U.S. FDA to Coordinate More With Indian Regulators

The New York Times Blogs (India Ink)

February 18, 2014

Margaret A. Hamburg, the commissioner of the United States Food and Drug Administration (FDA), said Tuesday that the American regulator would be working more closely with its Indian counterparts through training programs to ensure that Indian drug exporters meet American standards.

The announcement follows increased FDA scrutiny of Indian drug makers over the past year, resulting in many warning letters to Indian companies, informing them that they did not meet the standards of the regulator. Hamburg has been in India for the past week meeting with the Indian regulators and government officials, policy makers and industry leaders who are involved in the regulation of medical and food products exported to the United States.

Hamburg announced at a news conference on Tuesday that the FDA would increase engagement with its Indian regulatory counterparts to better coordinate regulatory oversight, including holding seminars, webinars, meetings and training sessions.

"Training and capacity building was a theme heard over and over again from our counterpart regulatory authorities, industry and the research community," said Hamburg. "We're hoping to think about some new mechanisms of collaboration that will engage across industry, academia and the regulatory authorities in both of our countries."

The FDA inspected 160 Indian drug plants last year, which is three times the number inspected in 2009. Hamburg said the higher frequency of inspections and notices by the FDA was not a uniquely Indian phenomenon, but was part of a global effort by the regulator to have tighter oversight on drugs produced overseas.

Responding to criticism from Indian regulators about overregulation she said, "We are not here to tell the Indian regulator how to do their job. But for companies that want to sell their products in the U.S. marketplace, then they do need to comply with our standards and practices and expectations, and we think that through greater collaboration we can enhance understanding about what our standards and expectations are."

Hamburg also stressed the importance of Indian regulators engaging more deeply with international regulators.

"We work together as a coalition of international regulators to try to harmonize standards and approaches and share information, and often at those meetings India is not represented," said Hamburg. "As India is such an important player on the global scene, we really hope that they will join us at the table."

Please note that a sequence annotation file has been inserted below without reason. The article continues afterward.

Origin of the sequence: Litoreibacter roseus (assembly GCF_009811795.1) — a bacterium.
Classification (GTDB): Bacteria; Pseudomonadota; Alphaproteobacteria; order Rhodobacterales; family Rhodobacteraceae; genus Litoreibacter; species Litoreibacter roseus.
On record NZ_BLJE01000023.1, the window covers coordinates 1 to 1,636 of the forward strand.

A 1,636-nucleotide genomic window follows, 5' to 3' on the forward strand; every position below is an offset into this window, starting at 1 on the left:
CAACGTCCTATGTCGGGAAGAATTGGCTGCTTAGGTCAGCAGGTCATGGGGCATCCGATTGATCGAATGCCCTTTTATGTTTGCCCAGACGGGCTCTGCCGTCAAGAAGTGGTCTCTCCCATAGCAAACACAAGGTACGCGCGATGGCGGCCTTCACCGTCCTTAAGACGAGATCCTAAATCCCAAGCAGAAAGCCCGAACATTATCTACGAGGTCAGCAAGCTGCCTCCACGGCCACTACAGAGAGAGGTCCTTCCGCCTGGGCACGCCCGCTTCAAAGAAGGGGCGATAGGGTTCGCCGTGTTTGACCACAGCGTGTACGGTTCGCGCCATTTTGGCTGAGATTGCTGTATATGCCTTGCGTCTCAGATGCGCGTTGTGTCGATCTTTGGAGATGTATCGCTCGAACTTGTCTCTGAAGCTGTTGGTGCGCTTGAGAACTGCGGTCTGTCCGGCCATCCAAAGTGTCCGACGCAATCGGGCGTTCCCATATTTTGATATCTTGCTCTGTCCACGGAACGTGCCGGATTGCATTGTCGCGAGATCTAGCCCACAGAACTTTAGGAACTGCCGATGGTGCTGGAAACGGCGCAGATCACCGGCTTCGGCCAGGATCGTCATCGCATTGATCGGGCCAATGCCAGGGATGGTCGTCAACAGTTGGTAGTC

Last week, the FDA signed a statement of intent with India's health secretary, Keshav Desiraju, that said Indian inspectors would be allowed to observe firsthand the FDA's inspections of the manufacturing processes of pharmaceutical companies operating in India. As per the agreement, the Indian regulator would not be allowed to inform the company in advance of an inspection visit.

India's Central Drug Standard Control Organization, the country's drug regulator, has a staff of 323, about 2% the size of the FDA's.

Hamburg also said that because of the increased exports of Indian drugs to the United States, the American regulator is looking to increase its staff in India in the near future, from 12 inspectors to 19. She added that the FDA has been making an effort to address the backlog in the approvals and pending applications. As of January, the FDA had cleared 45% of the backlog, she said.

India is one of the largest exporters of over-the-counter and prescription drugs to the United States, and its pharmaceutical industry supplies 40% of the over-the-counter and generic prescription drugs consumed in the United States.

"Indian drug manufacturers are extremely cost-efficient and feature among the top 10 generic drug companies worldwide," said Sarabjit Kour Nangra, vice president of research for the pharmaceutical industry at Angel Broking in Mumbai. "So India is not a country the United States can ignore because of the economics of the business."

Even taking into account the recent FDA bans on certain Indian drugs, she said, exports to the United States by Indian drug makers continue to be robust.

Indian analysts said that most Indian pharmaceutical companies have been responsive to the FDA inspections and that they are making an effort to tighten operations and meet global standards.

"Many Indian companies are trying to adapt and have invested in making sure that they reach U.S. FDA standards," said Nangra. "America is one of the largest geographies for Indian drug makers and one in which they have a big market share."

However, she added that many Indian companies lacked people with expertise in world-class manufacturing and meeting the standards of the regulator.

Analysts said that increased stringency by the American regulator would lead to a significant increase in costs for Indian drug companies and make it harder for smaller pharmaceutical firms to enter the American market.

"The cost of doing business in the United States goes up because of compliance with FDA norms to the extent that it makes it more difficult for the smaller players," said Nitin Agarwal, director at IDFC Securities in India. "The United States is a difficult market to enter if you are a smaller firm and coming in late, but the focus on compliance now makes it a lot harder and more expensive."

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